So I took the pictures from last year, and the pictures from this year, and I’ve put them together into a photo gallery that I call The Waterfall Fire: One Year Later. There are two pages to it, and it’s online now over at AroundCarson.

July 16, 2005

The Future is Not Yet Here

Somewhere inside of me, there is a little CSS purist writhing and screaming in pain. For you see, for the last couple of weeks I’ve been working on the layout over at I settled on a really basic three-column layout, but souped it up a little behind the scenes so I could turn each sidebar on or off with a simple boolean variable on each page. I can change it to 2-column, or even 1-column, just by changing True to False in my code.

Anyway, I ran into the same problem that so many have when you’re putting together a 3-column layout in pure CSS: the page footer is usually glued to the bottom of the middle column, since the sidebars are both absolutely positioned. And that works fine for most pages, but what happens when the sidebars are longer than the center column? The footer ends up in the middle of the page, with the sidebars extending beneath it. We’ve all had it happen to us; it happens on this very weblog. Just look at one of the archive calendars.

There have been dozens of ideas on how to fix this problem, and they’re all very ugly, because they involve JavaScript or floats, and they all seem to negate the simplicity that you get from working with CSS. And so as much as it causes me pain to do it, I decided to go with a simple 3-column table for the site. This is the so-called “Transitional Layout”, or “Hybrid Layout” that everyone wishes we could avoid, but that everyone has to deal with sooner or later. And there’s nothing wrong with it, as Eric Meyer says in this interview. The real danger is when you get into heavily nested tables, and you’re using tables and spacer gifs to do things like margins. That’s when you’re headed down the wrong path. But if you need one table with three columns just so everything sticks together and the footer stays at the bottom of the page, well then you go right ahead and do it. And that’s what I’ve done.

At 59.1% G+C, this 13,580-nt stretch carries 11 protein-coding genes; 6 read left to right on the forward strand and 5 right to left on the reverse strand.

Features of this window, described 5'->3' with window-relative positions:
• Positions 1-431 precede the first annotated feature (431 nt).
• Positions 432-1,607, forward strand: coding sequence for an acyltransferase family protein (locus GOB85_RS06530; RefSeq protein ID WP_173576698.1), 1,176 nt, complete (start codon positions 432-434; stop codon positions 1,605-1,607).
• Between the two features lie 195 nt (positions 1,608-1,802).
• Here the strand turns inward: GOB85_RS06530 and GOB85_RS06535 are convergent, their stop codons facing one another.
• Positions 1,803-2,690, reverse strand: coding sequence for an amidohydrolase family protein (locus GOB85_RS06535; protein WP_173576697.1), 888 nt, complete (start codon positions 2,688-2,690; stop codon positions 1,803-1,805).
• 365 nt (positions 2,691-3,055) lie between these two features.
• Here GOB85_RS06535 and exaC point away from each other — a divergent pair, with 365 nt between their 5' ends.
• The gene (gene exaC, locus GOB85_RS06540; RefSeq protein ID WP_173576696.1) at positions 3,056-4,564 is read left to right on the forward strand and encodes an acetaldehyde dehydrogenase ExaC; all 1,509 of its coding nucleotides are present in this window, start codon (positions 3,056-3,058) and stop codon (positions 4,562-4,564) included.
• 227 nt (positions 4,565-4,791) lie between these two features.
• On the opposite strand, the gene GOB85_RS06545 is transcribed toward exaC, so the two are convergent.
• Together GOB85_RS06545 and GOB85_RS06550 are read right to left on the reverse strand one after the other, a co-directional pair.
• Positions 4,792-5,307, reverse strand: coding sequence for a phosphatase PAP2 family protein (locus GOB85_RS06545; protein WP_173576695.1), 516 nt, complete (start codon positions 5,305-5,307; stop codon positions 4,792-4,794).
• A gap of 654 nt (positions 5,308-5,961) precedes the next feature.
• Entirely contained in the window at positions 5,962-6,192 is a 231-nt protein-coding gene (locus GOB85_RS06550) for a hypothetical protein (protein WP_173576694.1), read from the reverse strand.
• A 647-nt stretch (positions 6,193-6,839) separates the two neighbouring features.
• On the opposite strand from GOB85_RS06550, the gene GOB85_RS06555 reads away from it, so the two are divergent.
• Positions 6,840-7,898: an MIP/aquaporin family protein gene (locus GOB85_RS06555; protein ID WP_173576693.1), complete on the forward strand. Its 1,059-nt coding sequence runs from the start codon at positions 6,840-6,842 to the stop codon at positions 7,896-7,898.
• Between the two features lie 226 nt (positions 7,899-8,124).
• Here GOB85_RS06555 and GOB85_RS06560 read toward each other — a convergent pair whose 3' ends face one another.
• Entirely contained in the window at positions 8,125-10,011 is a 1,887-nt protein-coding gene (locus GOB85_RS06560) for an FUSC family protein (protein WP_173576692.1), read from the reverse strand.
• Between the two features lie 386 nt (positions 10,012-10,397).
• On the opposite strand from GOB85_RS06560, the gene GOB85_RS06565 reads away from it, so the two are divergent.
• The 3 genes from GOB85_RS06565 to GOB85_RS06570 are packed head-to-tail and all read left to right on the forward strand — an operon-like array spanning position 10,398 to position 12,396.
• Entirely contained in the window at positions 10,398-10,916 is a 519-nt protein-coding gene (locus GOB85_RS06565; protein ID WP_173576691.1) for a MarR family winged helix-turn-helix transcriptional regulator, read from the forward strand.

And I’m definitely feeling the advantages of the modular approach too. My entire layout is done with include files, so to change from the not-so-great CSS layout to the tabled layout, I had to change about five files. The change took place on every page on the site. Includes rock.

July 14, 2005

Richard H. Bryan State Office Building

The new Richard H. Bryan State Office Building, which has been under construction for over a year now, had its dedication and official opening today. This new office building is five stories tall and 130,000 square feet. It is located on Stewart Street in Carson City, just north of the NDOT building. I’m kicking off the new AroundCarson Buildings Database with the Bryan Building, so head over there and look at the entry. It’s pretty basic for now, but it does include construction photos from the past fifteen months.

This AroundCarson Buildings Database is something new I’m working on for my site, AroundCarson. I knew when I started this site that I wanted to have a lot of information about Carson City and its historic buildings, but at first I was thinking just static HTML pages. But as I began to work on the Bryan Building to get it ready in time for the dedication, I thought that static HTML wouldn’t be enough. Why not build a database of all the historic, important, and otherwise interesting buildings in Carson City, Minden, Gardnerville, Virginia City, and so on? With a database I could reuse a lot of code, and all the buildings are going to have the same basic information anyway. Name of the building, date built, address, at least one photo. And with a database, I’d be able to sort and display them in many different ways.